Cancer-associated arterial thrombotic events (ATEs) are increasingly recognized in specific malignancies and in association with the expanding armamentarium of novel chemotherapeutic agents. The improved cancer survival led to cardiovascular complications becoming clinically relevant many years after cancer diagnosis. The pathobiology of ATEs in cancer is complex and the individual patient risk for an ATE entails a multifactorial interaction between the traditional cardiovascular risk factors and comorbidities, the specific malignancy and selected therapy. Treatment with several specific chemotherapeutic agents, immunomodulatory drugs, vascular endothelial growth factor pathway inhibitors, tyrosine kinase inhibitors, and radiotherapy, impart increased risk for ATEs that result from specific therapy-related mechanisms, often involving endothelial injury. Cancer cell-specific prothrombotic properties are important players in the pathogenesis of cancer-associated hypercoagulability. There are distinct biological and molecular processes preferentially activated in specific cancer cells which can trigger ATEs, including platelet activation, increased expression of procoagulants and suppression of fibrinolytic activity. ATEs portend adverse prognosis in cancer patients. Prevention and treatment of cancer-associated ATEs may be improved by greater awareness and careful monitoring for vascular toxicity, aggressive effort to optimize conventional cardiovascular risk factors, and use of antiplatelet and antithrombotic agents in selected patients. These issues are targets for future studies aimed to reduce ATEs in patients with cancer.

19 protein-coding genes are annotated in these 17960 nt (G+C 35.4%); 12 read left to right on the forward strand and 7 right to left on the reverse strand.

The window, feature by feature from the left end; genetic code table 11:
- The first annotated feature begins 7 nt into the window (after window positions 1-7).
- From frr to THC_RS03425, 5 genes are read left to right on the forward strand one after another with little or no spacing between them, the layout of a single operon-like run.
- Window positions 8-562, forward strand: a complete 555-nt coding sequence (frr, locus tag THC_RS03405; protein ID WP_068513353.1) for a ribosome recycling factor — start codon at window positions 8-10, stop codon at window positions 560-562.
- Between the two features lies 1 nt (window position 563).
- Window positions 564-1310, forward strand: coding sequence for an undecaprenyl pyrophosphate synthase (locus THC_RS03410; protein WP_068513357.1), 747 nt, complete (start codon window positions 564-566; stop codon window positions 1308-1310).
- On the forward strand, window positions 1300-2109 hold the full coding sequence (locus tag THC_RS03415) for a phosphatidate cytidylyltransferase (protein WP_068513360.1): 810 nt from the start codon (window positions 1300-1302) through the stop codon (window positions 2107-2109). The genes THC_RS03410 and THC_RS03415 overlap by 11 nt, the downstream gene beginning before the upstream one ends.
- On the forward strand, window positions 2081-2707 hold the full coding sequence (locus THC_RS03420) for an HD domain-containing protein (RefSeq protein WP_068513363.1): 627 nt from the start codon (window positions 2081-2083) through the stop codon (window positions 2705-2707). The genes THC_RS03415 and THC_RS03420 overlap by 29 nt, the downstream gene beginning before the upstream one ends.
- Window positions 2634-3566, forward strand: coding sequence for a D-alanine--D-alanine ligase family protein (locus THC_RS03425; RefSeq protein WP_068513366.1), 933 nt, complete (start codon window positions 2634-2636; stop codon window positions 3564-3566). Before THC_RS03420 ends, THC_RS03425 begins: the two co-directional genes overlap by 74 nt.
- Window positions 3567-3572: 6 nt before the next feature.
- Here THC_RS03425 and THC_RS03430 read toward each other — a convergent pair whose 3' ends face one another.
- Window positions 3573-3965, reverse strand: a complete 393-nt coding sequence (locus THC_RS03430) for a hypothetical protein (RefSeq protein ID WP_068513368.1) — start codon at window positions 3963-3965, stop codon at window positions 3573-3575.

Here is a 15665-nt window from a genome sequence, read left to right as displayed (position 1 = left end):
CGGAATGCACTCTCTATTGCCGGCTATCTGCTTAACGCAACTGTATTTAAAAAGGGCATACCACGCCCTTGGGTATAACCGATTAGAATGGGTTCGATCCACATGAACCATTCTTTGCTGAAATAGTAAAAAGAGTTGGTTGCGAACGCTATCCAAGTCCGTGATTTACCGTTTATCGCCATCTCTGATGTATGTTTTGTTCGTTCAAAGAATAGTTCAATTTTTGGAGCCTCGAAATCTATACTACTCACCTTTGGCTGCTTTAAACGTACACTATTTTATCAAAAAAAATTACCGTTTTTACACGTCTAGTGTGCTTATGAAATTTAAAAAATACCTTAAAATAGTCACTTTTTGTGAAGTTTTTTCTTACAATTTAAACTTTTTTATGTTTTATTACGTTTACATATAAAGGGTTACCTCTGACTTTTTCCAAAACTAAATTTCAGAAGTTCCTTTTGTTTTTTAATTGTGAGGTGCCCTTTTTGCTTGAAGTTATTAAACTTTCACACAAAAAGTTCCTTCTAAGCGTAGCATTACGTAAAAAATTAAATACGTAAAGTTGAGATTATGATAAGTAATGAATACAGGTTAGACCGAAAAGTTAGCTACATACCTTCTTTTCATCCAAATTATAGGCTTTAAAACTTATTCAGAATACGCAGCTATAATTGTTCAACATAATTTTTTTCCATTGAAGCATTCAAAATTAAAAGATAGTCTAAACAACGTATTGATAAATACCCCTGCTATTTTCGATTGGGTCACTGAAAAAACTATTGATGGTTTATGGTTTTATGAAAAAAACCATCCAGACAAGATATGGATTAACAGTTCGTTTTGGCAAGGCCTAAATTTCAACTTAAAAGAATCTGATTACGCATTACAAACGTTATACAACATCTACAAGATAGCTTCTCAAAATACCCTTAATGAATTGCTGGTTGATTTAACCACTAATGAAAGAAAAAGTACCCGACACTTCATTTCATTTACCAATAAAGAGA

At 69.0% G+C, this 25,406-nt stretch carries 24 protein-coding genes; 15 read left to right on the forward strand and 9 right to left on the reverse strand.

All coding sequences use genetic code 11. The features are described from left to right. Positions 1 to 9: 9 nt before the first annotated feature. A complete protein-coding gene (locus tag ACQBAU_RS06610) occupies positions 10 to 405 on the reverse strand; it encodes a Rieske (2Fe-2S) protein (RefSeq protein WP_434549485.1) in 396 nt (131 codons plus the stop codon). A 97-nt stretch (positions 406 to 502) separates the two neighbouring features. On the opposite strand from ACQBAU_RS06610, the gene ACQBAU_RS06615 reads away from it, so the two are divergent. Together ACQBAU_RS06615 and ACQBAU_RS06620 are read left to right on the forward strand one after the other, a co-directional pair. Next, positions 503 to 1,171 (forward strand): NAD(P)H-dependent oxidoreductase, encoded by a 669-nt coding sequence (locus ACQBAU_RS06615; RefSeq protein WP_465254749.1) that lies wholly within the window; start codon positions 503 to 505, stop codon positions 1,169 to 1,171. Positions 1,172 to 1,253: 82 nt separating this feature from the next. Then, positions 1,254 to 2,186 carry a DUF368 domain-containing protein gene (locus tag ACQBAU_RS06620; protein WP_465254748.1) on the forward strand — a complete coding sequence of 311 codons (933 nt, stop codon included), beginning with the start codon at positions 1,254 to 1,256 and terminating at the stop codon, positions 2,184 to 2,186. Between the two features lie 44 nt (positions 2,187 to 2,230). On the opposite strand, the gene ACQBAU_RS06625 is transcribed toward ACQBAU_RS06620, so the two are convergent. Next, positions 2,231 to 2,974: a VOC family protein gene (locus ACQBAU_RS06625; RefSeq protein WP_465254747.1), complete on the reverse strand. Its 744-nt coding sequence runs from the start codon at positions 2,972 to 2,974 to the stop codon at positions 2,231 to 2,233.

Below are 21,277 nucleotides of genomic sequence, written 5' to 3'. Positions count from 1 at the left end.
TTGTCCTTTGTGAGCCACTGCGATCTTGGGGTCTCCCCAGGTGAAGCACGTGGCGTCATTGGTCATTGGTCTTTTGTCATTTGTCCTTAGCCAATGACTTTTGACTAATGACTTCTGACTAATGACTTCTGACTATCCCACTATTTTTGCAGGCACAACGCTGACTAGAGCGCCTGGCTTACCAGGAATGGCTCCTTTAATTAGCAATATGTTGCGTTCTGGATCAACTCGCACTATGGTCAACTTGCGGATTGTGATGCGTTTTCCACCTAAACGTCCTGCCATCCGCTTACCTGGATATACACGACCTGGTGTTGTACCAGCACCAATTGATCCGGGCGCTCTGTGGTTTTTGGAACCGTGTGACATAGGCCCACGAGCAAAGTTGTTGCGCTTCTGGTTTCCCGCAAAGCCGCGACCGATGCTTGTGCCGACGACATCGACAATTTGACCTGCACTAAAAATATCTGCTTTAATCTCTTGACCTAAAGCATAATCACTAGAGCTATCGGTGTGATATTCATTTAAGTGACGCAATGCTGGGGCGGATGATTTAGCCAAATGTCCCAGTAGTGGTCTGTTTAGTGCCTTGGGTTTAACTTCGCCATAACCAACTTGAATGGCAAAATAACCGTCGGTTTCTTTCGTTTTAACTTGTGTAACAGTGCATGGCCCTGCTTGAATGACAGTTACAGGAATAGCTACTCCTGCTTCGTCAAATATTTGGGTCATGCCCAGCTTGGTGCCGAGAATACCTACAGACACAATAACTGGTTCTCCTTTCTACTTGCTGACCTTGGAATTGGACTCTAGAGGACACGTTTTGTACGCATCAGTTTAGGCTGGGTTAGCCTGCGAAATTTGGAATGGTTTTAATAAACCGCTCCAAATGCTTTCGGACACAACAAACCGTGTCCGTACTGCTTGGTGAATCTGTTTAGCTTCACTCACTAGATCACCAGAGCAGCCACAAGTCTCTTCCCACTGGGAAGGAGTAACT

Keywords: Acute coronary syndrome; Cancer; Cardio-oncology; Cardiotoxicity; Chemotherapy; Ischemia.
Copyright © 2018. Published by Elsevier Ltd.